My thoughts: The film jumps around in time over thirty-five years (it's also nominated for the Oscar for Best Makeup; it won't win because it's so subtly done, but it was genius). For the most part, it works, but there were times the narrative force wasn't strong enough to handle the audience already knowing the ending. There were a few…

book review: The Lover's Dictionary by David Levithan

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The basics: The Lover's Dictionary is a love story told through alphabetical dictionary entires.

My thoughts: There is something about David Levithan's writing that is both earnest and cool. As I was reading this short, little novel, I was reminded of Stephen Chbosky's brilliant novel,Perks of Being a Wallflower. Levithan and Chbosky both get it. They can be smart, funny, self-deprecating, and honest. Levithan inspired this female reader to see myself both in the male protagonist and in the woman he loves.

Levithan's humor provides a beautiful balance to the sweeter entries:
avant-garde, adj. This was after Alisa's show, the reverse-blackface rendition of Gone with the Wind, including songs from the Empire Records soundtrack and an interval of nineteenth-century German poetry, recited with a lisp.  "What does avant-garde mean, anyway?" I asked. "I believe it translates as favor to your friends," you replied.  One of the most impressing aspects of …

Waiting on Wednesday: State of Wonder

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Waiting on Wednesday is hosted by Jill at Breaking the Spine to highlight an upcoming release you can't wait to read. 
My pick this week is State of Wonder by Ann Patchett.

Here's the publisher's description:
"Marina Singh, who's given up her medical practice for the relative quiet of pharmaceutical research, finds her world upturned when she's suddenly sent to the Amazon. A field team there, working on a new drug, has been unresponsive for two years, and Marina's colleague Anders, who has gone to investigate, is reported dead. State of Wonder is an adventurous story of science and responsibility."Booklist says, "Patchett captures not only the sights and sounds of the chaotic jungle environment but also the struggle and sacrifice of dedicated scientists."

State of Wonder will be released June 7, 2011, but you can pre-order it from Amazon in hardcover or for the Kindle.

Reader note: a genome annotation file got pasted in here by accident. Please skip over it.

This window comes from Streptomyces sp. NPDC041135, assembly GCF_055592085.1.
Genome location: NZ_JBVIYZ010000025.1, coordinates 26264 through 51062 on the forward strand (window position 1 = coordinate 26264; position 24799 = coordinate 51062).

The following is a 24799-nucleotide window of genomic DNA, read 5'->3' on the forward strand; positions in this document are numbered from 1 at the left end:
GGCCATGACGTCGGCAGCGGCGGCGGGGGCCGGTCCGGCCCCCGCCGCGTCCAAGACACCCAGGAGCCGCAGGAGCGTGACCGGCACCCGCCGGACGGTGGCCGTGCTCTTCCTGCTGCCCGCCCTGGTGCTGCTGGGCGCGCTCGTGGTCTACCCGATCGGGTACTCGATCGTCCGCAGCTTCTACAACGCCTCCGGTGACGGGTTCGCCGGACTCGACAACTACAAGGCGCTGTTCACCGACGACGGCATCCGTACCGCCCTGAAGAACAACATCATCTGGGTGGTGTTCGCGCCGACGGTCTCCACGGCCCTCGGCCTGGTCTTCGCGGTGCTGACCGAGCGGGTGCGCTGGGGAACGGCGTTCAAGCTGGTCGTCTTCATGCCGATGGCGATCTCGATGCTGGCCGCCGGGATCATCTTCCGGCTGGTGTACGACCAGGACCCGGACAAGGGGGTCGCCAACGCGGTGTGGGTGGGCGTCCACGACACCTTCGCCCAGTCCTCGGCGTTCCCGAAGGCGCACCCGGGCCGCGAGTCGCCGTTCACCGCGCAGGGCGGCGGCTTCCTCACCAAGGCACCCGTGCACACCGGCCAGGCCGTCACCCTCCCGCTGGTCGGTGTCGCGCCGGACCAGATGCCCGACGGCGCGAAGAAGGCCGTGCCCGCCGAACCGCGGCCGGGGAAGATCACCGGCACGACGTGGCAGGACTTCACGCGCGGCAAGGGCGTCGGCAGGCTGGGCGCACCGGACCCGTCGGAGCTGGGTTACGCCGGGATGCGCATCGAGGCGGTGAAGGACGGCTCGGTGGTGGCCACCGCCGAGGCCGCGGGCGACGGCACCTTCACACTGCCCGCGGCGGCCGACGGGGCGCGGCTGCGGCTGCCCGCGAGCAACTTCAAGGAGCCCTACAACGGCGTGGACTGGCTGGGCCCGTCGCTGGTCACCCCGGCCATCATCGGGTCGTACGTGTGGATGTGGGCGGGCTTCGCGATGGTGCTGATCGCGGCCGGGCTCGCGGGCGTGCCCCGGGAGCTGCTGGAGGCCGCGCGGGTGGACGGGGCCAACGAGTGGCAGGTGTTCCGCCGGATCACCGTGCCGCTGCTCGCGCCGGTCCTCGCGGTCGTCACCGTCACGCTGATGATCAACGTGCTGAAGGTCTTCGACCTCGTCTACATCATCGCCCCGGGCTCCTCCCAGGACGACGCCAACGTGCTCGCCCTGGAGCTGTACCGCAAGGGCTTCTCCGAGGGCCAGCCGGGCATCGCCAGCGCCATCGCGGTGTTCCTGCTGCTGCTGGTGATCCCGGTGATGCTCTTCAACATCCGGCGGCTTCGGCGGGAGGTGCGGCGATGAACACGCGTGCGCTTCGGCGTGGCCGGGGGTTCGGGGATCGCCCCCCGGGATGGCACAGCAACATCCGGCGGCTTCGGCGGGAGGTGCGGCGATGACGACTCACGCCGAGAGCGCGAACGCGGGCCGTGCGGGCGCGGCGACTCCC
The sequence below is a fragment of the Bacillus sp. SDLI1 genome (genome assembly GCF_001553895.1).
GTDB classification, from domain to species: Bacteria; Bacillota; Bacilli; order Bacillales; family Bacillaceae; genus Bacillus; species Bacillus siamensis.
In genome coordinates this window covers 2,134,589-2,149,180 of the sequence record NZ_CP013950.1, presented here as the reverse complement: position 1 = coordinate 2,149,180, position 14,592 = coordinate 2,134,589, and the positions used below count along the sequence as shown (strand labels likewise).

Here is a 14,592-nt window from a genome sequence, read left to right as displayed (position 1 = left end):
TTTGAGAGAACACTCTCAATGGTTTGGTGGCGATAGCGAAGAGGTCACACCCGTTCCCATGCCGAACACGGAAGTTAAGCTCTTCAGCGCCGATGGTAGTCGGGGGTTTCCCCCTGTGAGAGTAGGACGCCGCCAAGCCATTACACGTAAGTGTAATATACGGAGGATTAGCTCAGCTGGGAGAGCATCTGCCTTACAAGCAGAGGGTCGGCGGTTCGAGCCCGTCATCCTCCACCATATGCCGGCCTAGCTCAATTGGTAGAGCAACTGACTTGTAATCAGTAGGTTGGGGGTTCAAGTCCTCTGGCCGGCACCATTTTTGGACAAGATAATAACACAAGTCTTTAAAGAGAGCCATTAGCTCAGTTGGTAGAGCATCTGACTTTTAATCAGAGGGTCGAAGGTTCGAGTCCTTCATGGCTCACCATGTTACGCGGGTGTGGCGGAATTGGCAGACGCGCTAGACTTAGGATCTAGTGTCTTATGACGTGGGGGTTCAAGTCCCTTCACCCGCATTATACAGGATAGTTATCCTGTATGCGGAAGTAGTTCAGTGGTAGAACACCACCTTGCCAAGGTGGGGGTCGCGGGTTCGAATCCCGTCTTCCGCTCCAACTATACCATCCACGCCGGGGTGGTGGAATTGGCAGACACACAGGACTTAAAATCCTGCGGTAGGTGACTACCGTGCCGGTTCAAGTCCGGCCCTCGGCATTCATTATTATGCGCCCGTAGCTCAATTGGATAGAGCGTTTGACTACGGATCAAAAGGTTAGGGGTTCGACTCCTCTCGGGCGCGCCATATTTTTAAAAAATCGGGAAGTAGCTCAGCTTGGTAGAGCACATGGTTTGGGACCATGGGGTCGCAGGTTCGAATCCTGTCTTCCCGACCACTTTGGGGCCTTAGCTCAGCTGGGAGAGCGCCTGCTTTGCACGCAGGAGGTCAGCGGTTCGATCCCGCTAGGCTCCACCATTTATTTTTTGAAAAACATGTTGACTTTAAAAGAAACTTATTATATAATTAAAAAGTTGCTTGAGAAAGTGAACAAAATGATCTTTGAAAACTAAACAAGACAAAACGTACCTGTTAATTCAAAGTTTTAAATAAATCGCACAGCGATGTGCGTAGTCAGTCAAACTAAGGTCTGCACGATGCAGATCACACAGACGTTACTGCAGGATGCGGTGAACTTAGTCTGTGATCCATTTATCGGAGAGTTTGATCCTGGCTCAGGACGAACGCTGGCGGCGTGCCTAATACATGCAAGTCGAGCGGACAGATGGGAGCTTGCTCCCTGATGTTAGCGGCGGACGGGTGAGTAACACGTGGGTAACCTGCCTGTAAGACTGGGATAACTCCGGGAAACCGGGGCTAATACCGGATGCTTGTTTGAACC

As an Amazon affiliate, I receive a small commission when you make…

book review: The Night Season by Chelsea Cain

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The backstory: The Night Season is the fourth book in Chelsea Cain's Gretchen Lowell and Archie Sheridan series. (My reviews of Heartsick, Sweetheart, and Evil at Heart.)

My thoughts: After enjoying Evil at Heart the most of the three books, I was eager to see how Chelsea Cain continued the series. This book begins differently than the other three by opening with a the story of a crippling flood in Portland in the 1940's. When the story shifts to the present day, flooding is rampant in Portland again. We don't get to see a glimpse of a returning character until the second chapter, and the action picks up from Susan's point of view as a reporter. This novel really is about Susan and Archie, and I enjoyed Susan propelling the story personally and professionally.

This novel is a real departure for the series. It doesn't focus on Gretchen, but past events are indeed referred to. Archie is finding a sense of peace in his life. I have thoroughly enjoyed Susan's charac…

Oscar shorts: Animation

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Day & Night (6 minutes)
Pixar's shorts are always delightful, and this one is no exception. Day meets Night and they are frightened by each other. Then they engage in an amusing game of one-upping each other with their wonders. It was a fast-pasted, funny, creative and touching short. It's a story I can't imagine being told without animation. Although the idea is solid, a book form of the tale wouldn't have the same emotional impact.